The Fisher’s Exact Test showed that the different species of lizards had no preference for a particular habitat. One possible explanation could be because they have evolved adaptations for both environments. For example, another lizard found in our study area, the ocellated lizard (Lacerta lepida) is found in warm, arid climates, and also in wet, cold regions of Spain (Hódar et al., 1996). These traits could suggest a similar adaptation for A. erythrurus, P. hispanicus and P. algirus. However, if we were to quantify the other habitat variables (presence of rocks, soil composition, and prey abundance) and run further analyses then possibly our results would yield different outcomes, as our two habitats may show to be more diverse. Likewise, Michael et al (2010) discovered that rocky environments are related to reptile abundance. 

The Generalized Linear Model showed that the interaction between habitat, wind speed and air temperature had no effect one escape distance. In future experiments, it would be wise to take calculations of temperature and wind speed even at sites where no lizards are found. Then a Generalized Linear Model can be constructed on the effect of these interactions terms, together with habitat and escape distance on lizard abundances.

To conclude, lizards did not have a preference for one particular habitat since there was no difference between the escape distance, vegetation cover and, therefore, no difference between lizard abundances between each of the sites. This implies that these three species are occupying the same space, and feeding on the same arthropod populations and foraging in the same area. Thus, species competition to determine if these species have (or potentially will) evolve certain adaptations to the environment needs further studies.

3 Methods
3.1 Study area

Observations were conducted during spring (April 1-4, 2011) in the sparsely vegetated habitats of the sloppy desert in Sorbas Karst Gypsum Natural Monument, and in a sandy (Hughes, 2011, unpublished data) dry river valley near Sorbas, Almeria Province, South-east Spain. Dominant vegetation in the region is Stipa Tenacissima, Anthyllis cytisoides, Retama Sphaerocarpa, Garigue shrubs, and tall maquis-like vegetation in the river valley (Hughes, 2011, unpublished data).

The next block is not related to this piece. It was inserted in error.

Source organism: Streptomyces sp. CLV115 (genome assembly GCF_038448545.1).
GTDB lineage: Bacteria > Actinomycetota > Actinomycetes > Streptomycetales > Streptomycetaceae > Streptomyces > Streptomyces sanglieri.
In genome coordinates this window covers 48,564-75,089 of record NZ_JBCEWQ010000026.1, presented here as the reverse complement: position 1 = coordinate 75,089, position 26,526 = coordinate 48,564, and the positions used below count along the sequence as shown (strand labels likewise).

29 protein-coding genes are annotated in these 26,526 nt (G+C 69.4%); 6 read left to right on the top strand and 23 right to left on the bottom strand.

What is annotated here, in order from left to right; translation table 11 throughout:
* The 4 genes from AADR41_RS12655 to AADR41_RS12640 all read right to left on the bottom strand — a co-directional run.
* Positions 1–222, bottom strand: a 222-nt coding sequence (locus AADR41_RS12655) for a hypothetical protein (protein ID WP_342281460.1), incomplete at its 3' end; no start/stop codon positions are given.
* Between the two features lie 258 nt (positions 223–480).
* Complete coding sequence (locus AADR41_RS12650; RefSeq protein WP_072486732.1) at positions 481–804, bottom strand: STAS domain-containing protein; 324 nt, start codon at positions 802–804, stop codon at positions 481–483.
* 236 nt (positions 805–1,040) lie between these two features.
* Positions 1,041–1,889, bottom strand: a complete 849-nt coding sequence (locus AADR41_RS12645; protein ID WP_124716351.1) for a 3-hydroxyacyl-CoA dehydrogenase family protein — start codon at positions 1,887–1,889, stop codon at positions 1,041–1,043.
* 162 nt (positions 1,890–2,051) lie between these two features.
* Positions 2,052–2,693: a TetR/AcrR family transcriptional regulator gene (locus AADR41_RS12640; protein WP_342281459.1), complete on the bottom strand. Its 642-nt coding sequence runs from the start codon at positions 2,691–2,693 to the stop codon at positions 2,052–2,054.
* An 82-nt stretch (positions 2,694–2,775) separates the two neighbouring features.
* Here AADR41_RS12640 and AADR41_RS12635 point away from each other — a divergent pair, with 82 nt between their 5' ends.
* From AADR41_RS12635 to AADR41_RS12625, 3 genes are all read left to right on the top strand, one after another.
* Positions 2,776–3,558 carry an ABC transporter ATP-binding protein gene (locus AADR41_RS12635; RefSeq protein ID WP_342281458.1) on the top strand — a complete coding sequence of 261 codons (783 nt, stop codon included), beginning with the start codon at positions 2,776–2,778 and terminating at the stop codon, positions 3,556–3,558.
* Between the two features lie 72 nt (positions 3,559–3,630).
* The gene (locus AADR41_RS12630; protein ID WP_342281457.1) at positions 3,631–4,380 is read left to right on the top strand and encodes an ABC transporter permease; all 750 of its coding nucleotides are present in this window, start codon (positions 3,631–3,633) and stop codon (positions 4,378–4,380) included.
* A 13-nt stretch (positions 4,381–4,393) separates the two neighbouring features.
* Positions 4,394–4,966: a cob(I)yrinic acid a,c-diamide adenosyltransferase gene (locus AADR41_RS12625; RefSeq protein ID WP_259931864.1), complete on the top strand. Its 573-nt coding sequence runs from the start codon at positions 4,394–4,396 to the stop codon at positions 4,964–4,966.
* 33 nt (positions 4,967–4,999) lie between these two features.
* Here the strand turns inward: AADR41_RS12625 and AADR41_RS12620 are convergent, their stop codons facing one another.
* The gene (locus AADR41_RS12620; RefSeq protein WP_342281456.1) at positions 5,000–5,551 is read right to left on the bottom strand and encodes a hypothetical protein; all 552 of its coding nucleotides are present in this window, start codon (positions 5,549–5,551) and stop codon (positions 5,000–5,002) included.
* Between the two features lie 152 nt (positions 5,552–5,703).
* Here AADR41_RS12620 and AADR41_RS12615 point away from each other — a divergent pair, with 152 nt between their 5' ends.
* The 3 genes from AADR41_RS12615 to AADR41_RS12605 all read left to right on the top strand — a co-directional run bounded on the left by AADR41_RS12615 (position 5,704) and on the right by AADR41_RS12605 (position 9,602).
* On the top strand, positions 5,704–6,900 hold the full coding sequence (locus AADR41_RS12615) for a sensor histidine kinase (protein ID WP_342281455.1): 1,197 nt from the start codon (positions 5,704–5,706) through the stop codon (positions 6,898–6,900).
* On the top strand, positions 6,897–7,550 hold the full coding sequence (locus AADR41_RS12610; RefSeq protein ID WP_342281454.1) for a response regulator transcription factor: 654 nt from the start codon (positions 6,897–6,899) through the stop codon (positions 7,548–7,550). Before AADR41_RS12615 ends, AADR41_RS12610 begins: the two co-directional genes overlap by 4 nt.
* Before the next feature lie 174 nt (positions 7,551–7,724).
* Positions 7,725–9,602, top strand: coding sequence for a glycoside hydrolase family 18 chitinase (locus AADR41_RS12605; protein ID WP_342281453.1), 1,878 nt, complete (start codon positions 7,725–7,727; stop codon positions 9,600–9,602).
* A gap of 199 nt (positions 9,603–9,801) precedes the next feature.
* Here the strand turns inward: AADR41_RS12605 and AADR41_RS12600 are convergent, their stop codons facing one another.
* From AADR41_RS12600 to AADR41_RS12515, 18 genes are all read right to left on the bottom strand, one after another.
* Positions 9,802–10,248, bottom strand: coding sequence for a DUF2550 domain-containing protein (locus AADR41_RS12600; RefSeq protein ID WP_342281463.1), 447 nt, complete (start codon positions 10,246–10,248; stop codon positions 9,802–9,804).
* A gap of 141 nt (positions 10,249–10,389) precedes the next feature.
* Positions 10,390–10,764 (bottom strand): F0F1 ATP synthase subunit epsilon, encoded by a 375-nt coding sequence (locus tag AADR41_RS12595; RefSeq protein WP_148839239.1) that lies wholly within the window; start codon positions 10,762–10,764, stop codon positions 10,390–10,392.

3.2 Field recordings
Between the hours of 0930-1330 and 1430-1730 hours (G.M.T.+1), we haphazardly walked at a constant pace of about 15m per minute in a zigzag pattern (Martín and López, 2003) for 1.5 hours in each of two study sites (20m apart) in both the gypsum desert and the dry river valley. Approximately every four minutes on the first day, a 1m2 quadrat sample was taken of percent vegetation cover. Twenty quadrats were taken in total for each site. At every lizard sighting, the date, time, identification, size, and color of species, adult/juvenile, microhabitat with presence of prey, air temperature/humidity of sunny/shaded areas, escape distance to refuge, wind speed (Schoener, 1970; Pianka and Parker, 1972), and aspect were recorded. Digital photographs aided in further identification of lizard and vegetation species. A compass was used to record the aspect (Fisher et al., 2003), and a thermo-hydro-anemometer was used to record the temperature, humidity and wind speed. A transect line was used to measure the escape distance from the start point (where we first spotted the lizard) to the refuge. 

4 Data analysis
All of the raw data showed non-normal distribution, which when tested with a Shapiro-Wilks normality test for both logged and square root transformed data still showed non-normal distribution. Therefore, non-parametric tests were rendered. The differences on habitats were analyzed via Fisher’s Exact Test. A Pearson’s correlation between escape distance and temperature, and also escape distance and wind speed were analyzed. Mann-Whitney Test was used to test for a significant difference between each species in their relative escape distances. Kruskal-Wallis tests were used to analyze the difference of lizard numbers for each site; the vegetation cover for each site; and escape distance for each site. Fisher’s Exact Test was performed to dictate the abundance of each species in each habitat, and also to test for significance of lizard abundances in each habitat as a function of time. A Generalized Linear Model was constructed to test for significance of the effect of the interactions between wind speed × air temperature × habitat (and all of the 2 way interactions) on escape distance. Data analyses were performed using SPSS 17 and Microsoft Excel 2007.